How to keep sane during your baby's first weeks at home

Peter Wells' new daughter.
Peter Wells' new daughter. 

Spring is a great time to be a technology journalist. Apple, Sony and Samsung announce their hero products around this time to ensure strong sales over Christmas. And this year I had another major announcement to look forward to: the birth of my first child.

Doctors familiar with the matter suggested an August 18 launch. They were a few days off – I'm not sure if it was a supply chain issue or an unreliable rumour mill.

The unboxing started around 1am last Friday – not ideal, but years of tracking Apple announcements had prepared me for early morning rises.

Long story short, our child arrived and we're quite happy with it. But children come with no instructions, so here's a quick guide to the apps, websites and devices that have kept us sane over the past week.

Actually, let's go back further. Over the course of the pregnancy, we tracked the progress of our unborn child with an excellent app called Ovia, available for Android and iOS. The pregnancy section of the app store is pretty intimidating – there are almost as many pregnancy apps as to-do apps. But Ovia​ was the best by far, explaining our baby's growth in simple, fun daily updates.

I became addicted to the podcast The Longest Shortest Time, a This American Life of baby stories. I'd recommend it for all new parents.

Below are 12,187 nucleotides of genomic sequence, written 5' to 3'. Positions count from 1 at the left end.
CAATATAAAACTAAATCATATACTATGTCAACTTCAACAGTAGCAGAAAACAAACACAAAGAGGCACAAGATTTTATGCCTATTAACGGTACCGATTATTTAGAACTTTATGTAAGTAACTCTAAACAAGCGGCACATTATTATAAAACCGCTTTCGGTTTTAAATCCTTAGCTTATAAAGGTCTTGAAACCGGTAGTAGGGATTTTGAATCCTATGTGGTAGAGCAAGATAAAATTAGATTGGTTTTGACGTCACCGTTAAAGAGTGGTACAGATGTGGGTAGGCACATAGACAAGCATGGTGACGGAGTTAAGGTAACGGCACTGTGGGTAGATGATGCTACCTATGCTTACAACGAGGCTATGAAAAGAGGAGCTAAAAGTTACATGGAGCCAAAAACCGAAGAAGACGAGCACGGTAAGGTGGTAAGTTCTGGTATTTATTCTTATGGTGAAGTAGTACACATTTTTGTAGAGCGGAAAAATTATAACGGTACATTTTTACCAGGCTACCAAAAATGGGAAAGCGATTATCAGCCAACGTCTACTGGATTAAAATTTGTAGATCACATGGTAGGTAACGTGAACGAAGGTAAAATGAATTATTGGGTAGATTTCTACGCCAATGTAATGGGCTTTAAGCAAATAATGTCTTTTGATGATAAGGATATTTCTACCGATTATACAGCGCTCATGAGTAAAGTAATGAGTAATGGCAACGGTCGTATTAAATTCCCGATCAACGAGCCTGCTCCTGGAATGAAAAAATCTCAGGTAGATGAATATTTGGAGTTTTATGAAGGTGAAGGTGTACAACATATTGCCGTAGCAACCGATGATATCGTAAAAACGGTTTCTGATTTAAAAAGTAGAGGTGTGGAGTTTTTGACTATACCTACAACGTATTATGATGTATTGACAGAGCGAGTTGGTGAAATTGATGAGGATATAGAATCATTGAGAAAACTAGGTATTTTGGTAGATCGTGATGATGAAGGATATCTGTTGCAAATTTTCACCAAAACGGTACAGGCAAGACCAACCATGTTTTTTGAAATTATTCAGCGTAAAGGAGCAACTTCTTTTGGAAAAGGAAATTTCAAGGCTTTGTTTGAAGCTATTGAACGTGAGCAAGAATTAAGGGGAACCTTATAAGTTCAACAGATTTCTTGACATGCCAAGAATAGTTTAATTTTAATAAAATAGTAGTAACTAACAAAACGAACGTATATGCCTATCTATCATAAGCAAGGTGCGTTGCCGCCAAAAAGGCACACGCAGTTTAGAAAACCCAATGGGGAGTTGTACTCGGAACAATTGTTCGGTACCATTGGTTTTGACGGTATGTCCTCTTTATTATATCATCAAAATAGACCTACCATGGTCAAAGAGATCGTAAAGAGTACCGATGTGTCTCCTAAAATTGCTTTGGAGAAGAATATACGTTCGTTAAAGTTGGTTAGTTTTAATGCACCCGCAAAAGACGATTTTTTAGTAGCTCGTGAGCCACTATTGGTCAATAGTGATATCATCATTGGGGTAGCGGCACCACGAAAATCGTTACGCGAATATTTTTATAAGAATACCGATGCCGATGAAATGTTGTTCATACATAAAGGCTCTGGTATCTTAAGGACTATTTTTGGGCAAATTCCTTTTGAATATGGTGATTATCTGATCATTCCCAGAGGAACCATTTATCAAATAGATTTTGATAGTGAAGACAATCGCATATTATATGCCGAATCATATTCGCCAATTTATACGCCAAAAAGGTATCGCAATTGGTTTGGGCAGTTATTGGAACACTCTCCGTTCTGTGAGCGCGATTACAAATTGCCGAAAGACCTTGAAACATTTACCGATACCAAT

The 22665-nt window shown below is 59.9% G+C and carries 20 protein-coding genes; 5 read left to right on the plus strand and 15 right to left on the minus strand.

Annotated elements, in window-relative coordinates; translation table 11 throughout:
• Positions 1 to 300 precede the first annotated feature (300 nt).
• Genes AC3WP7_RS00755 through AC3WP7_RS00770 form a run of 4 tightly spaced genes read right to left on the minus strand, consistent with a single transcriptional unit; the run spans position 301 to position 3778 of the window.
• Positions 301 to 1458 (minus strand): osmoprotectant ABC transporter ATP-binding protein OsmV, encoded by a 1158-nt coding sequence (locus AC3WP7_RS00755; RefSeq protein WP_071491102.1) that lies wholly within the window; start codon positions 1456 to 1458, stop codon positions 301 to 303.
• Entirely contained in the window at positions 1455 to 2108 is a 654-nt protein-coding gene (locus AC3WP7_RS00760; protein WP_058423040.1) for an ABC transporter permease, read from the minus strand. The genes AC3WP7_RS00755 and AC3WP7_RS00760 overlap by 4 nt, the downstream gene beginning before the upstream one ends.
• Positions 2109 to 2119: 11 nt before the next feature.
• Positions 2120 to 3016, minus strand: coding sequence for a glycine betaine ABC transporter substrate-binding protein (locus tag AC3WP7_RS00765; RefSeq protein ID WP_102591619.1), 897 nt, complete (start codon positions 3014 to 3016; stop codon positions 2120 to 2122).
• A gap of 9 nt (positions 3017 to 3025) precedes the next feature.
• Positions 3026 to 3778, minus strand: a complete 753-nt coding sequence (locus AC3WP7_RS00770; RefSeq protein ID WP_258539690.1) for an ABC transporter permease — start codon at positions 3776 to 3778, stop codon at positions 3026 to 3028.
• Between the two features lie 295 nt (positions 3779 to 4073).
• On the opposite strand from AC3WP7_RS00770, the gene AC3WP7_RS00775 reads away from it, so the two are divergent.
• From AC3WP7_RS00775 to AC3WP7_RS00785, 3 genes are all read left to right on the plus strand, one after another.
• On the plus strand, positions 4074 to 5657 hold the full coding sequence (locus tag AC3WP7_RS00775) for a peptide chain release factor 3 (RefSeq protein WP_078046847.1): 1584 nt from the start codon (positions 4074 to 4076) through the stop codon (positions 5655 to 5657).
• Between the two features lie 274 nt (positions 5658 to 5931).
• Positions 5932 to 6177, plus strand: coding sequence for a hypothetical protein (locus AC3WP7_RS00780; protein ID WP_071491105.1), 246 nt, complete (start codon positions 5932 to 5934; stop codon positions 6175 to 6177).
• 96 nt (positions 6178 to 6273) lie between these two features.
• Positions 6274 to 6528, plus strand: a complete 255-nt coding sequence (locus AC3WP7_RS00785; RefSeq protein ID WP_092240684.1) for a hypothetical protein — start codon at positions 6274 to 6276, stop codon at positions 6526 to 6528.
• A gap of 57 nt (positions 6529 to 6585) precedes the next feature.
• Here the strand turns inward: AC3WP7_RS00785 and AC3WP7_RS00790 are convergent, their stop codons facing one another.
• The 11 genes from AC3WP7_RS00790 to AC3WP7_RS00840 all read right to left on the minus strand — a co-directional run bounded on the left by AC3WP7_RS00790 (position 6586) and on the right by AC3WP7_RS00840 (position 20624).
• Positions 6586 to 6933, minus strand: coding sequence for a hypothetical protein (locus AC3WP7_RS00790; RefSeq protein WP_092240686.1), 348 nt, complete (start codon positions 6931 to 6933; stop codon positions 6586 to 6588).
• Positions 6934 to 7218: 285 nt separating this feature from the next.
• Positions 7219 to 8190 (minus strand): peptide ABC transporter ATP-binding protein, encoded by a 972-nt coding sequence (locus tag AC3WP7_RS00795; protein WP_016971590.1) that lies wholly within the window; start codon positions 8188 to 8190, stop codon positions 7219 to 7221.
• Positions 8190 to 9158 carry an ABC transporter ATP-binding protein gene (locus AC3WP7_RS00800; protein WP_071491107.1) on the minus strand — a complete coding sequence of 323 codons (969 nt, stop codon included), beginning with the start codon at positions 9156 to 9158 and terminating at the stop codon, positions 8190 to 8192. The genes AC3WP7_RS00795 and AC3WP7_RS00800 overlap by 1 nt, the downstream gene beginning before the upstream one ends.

Now that the baby is here we're using Sprout, an app for tracking the sleeping, pooping and fussing timelines of our little girl. She's pretty good at telling us when she needs us; the app just gives us a little heads-up so we can plan around her.

And all parents seem to know of The Wonder Weeks app. It's like a secret handshake. It'll warn you of the more long-term changes in store.

Speaking of apps, my wife and I are clinging to Wunderlist for shared to-do lists, and Google Calendar to remember where we're supposed to be each day. My to-do lists have become laughably basic; "1) Shower 2) Go to IKEA", but routines and checklists are necessary when you're running on so little sleep.

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And for a website so often associated with pubescent males trolling each other, Reddit has been an invaluable resource. My wife has found the BabyBumps sub-reddit to be a fantastic and supportive place. I've been lurking on Daddit and stocking up on Dad Jokes.

Be sure to back up your baby photos – I'm backing up ours to Google Photos (free, unlimited) and Flickr (free for 1 terabyte).

And while I have no proof, I'm sure Netflix knows we've had a baby. Netflix is now suggesting we watch The Delivery Man among other baby-related shows. I assume Netflix figured this out after it took us 15 attempts to finish Easy A over one weekend.

Finally, if you see my wife and I at a cafe and we're both staring at our phones and not at the baby, please don't judge us. There's a good chance we're checking a baby app, reading a baby book, checking our to-do list or simply enjoying the first non-poop-related thought we've had in a few hours.

If you need any further information, please seek a professional or at the very least someone who has slept this week. Good luck out there.

With thanks to the amazing staff at RPA Hospital, my beautiful wife, and our support crew lead by Madeleine. Oh, and little Penelope.

Peter Wells is a technology commentator who works in IT at UNSW Australia.

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